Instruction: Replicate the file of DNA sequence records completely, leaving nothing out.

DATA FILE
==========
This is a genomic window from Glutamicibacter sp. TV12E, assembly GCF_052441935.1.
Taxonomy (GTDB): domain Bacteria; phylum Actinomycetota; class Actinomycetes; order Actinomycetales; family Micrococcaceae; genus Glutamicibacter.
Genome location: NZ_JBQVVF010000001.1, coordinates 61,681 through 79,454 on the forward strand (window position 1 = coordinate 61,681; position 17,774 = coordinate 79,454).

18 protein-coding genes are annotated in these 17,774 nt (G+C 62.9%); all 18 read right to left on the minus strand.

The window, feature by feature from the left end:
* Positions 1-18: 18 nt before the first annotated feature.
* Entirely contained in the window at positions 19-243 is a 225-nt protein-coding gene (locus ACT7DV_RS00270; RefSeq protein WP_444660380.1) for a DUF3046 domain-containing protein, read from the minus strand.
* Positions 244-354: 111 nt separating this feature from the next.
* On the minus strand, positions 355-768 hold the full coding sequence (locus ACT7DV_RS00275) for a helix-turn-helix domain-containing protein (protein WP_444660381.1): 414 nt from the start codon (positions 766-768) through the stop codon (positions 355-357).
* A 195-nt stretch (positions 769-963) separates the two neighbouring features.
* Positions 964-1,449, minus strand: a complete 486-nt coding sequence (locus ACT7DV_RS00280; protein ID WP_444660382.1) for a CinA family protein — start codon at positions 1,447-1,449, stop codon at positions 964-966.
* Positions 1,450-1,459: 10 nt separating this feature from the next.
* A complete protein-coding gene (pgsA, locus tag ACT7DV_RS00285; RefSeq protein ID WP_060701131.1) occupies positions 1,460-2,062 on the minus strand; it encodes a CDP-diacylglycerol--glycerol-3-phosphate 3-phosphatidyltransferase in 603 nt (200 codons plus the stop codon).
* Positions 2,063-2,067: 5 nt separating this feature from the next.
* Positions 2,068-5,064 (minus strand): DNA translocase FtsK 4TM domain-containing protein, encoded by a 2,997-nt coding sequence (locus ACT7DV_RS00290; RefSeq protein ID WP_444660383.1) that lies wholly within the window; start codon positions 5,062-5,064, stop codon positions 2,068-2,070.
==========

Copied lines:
This is a genomic window from Glutamicibacter sp. TV12E, assembly GCF_052441935.1.
Taxonomy (GTDB): domain Bacteria; phylum Actinomycetota; class Actinomycetes; order Actinomycetales; family Micrococcaceae; genus Glutamicibacter.
Genome location: NZ_JBQVVF010000001.1, coordinates 61,681 through 79,454 on the forward strand (window position 1 = coordinate 61,681; position 17,774 = coordinate 79,454).

18 protein-coding genes are annotated in these 17,774 nt (G+C 62.9%); all 18 read right to left on the minus strand.

The window, feature by feature from the left end:
* Positions 1-18: 18 nt before the first annotated feature.
* Entirely contained in the window at positions 19-243 is a 225-nt protein-coding gene (locus ACT7DV_RS00270; RefSeq protein WP_444660380.1) for a DUF3046 domain-containing protein, read from the minus strand.
* Positions 244-354: 111 nt separating this feature from the next.
* On the minus strand, positions 355-768 hold the full coding sequence (locus ACT7DV_RS00275) for a helix-turn-helix domain-containing protein (protein WP_444660381.1): 414 nt from the start codon (positions 766-768) through the stop codon (positions 355-357).
* A 195-nt stretch (positions 769-963) separates the two neighbouring features.
* Positions 964-1,449, minus strand: a complete 486-nt coding sequence (locus ACT7DV_RS00280; protein ID WP_444660382.1) for a CinA family protein — start codon at positions 1,447-1,449, stop codon at positions 964-966.
* Positions 1,450-1,459: 10 nt separating this feature from the next.
* A complete protein-coding gene (pgsA, locus tag ACT7DV_RS00285; RefSeq protein ID WP_060701131.1) occupies positions 1,460-2,062 on the minus strand; it encodes a CDP-diacylglycerol--glycerol-3-phosphate 3-phosphatidyltransferase in 603 nt (200 codons plus the stop codon).
* Positions 2,063-2,067: 5 nt separating this feature from the next.
* Positions 2,068-5,064 (minus strand): DNA translocase FtsK 4TM domain-containing protein, encoded by a 2,997-nt coding sequence (locus ACT7DV_RS00290; RefSeq protein ID WP_444660383.1) that lies wholly within the window; start codon positions 5,062-5,064, stop codon positions 2,068-2,070.